dc.description.abstractPURPOSE: Our critical care unit, in an academic, level I trauma center and Magnet hospital, experienced an influx of novice nurses on the off-shift, as well as a fluctuating census and patient acuity mix. The Staffing Council in this shared governance unit was faced with a challenge: Ensure an appropriate mix of experienced and novice nurses on all shifts, at all times. DESCRIPTION: Creating an effective schedule is more than just numbers. The Staffing Council must ensure an appropriate mix of experienced and novice nurses to provide adequate resources on each shift. Responsible staffing is essential for economic stability and positive patient outcomes. To meet the unpredictable needs of this trauma unit, the charge nurse uses knowledge of each nurse's clinical competency, the needs of the patient, and available clinical resources to adjust staffing levels. The council met this challenge creatively be developing 2 schedules- one for experienced nurses and one for novice nurses-and then combined these schedules into one master schedule. This method ensures an adequate mix of experienced and novice staff for each shift. Throughout the shift and before the next shift, the charge nurse uses knowledge of each patient's situation to make responsible staffing decisions. The charge nursesÆ balance of appropriate clinical resources and fiscal responsibility promotes application of the networkÆs shared governance and care delivery, patient-centered care, models. EVALUATION/OUTCOMES: The Staffing Council evaluates the unit's "financial scorecard" every 2 weeks. The members review the census for each shift and the patient acuity using the charge nurse report sheets. This information is compared with the budgeted staffing level, which is based on census. The council has determined that charge nurses not only make appropriate decisions for patient safety, but are fiscally responsible. The clinical team has reported increased satisfaction with staffing since inception of these creative strategies.en_GB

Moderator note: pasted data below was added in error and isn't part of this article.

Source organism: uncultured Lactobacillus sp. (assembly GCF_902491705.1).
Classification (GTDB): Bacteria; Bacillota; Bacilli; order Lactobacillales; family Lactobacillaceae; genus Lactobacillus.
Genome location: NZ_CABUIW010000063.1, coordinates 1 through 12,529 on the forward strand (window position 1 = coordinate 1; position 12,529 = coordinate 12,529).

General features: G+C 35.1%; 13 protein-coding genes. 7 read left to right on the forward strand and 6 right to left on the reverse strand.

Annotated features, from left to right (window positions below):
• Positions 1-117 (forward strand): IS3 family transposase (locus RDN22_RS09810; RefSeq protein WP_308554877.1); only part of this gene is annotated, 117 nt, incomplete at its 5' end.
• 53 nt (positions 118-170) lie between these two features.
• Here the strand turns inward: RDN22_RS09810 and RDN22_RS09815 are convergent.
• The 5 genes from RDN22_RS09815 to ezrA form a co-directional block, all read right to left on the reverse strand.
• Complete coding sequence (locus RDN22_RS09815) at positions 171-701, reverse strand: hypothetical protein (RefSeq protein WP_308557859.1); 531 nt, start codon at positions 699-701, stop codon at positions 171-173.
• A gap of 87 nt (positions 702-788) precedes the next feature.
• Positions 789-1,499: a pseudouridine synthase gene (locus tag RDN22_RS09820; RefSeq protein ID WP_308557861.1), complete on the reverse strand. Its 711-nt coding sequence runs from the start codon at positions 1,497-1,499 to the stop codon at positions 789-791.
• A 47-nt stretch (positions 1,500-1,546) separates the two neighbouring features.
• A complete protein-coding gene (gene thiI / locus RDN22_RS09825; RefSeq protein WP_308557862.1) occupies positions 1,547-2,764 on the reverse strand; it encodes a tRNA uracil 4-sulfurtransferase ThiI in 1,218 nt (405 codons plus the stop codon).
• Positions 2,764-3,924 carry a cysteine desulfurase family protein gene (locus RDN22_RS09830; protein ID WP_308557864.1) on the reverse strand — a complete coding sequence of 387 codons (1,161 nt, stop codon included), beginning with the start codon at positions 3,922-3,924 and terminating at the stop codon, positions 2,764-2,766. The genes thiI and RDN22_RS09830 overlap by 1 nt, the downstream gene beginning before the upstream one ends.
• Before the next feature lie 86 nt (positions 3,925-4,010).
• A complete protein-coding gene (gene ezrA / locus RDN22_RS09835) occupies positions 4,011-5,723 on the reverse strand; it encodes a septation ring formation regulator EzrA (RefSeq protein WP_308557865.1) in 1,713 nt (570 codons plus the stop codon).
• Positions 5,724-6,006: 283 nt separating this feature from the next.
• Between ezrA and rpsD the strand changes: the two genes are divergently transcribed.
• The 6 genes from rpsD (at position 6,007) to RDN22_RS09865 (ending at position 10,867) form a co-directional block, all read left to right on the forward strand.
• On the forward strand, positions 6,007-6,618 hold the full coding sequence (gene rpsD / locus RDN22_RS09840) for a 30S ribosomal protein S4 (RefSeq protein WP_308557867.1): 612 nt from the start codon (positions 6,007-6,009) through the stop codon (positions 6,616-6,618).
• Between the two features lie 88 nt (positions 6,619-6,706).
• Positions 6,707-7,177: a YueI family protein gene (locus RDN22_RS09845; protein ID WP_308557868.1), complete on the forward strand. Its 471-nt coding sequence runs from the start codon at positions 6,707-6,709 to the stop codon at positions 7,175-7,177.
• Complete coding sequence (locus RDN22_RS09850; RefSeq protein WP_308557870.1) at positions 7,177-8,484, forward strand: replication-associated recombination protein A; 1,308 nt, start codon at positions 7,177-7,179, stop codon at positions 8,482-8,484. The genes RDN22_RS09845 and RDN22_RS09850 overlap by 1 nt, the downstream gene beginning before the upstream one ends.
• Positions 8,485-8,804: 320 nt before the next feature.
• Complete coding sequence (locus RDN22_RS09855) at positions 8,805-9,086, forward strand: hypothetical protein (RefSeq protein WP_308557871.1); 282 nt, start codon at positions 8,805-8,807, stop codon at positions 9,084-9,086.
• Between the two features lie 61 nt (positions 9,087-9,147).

dc.date.available2011-10-26T19:19:59Z-
dc.date.issued2011-10-26en_GB
dc.date.accessioned2011-10-26T19:19:59Z-
dc.identifier.citation2010 National Teaching Institute Research Abstracts. American Journal of Critical Care, 19(3), e15-e28. doi:10.4037/ajcc2010866en_GB
dc.conference.date2010en_GB
dc.conference.nameNational Teaching Institute and Critical Care Expositionen_GB
dc.conference.hostAmerican Association of Critical-Care Nursesen_GB
dc.conference.locationWashington, D.C., USAen_GB
dc.identifier.citation2010 National Teaching Institute Research Abstracts. American Journal of Critical Care, 19(3), e15-e28. doi:10.4037/ajcc2010866en_GB
dc.description.noteThis is an abstract-only submission. If the author has submitted a full-text item based on this abstract, you may find it by browsing the Virginia Henderson Global Nursing e-Repository by author. If author contact information is available in this abstract, please feel free to contact him or her with your queries regarding this submission. Alternatively, please contact the conference host, journal, or publisher (according to the circumstance) for further details regarding this item. If a citation is listed in this record, the item has been published and is available via open-access avenues or a journal/database subscription. Contact your library for assistance in obtaining the as-published article.-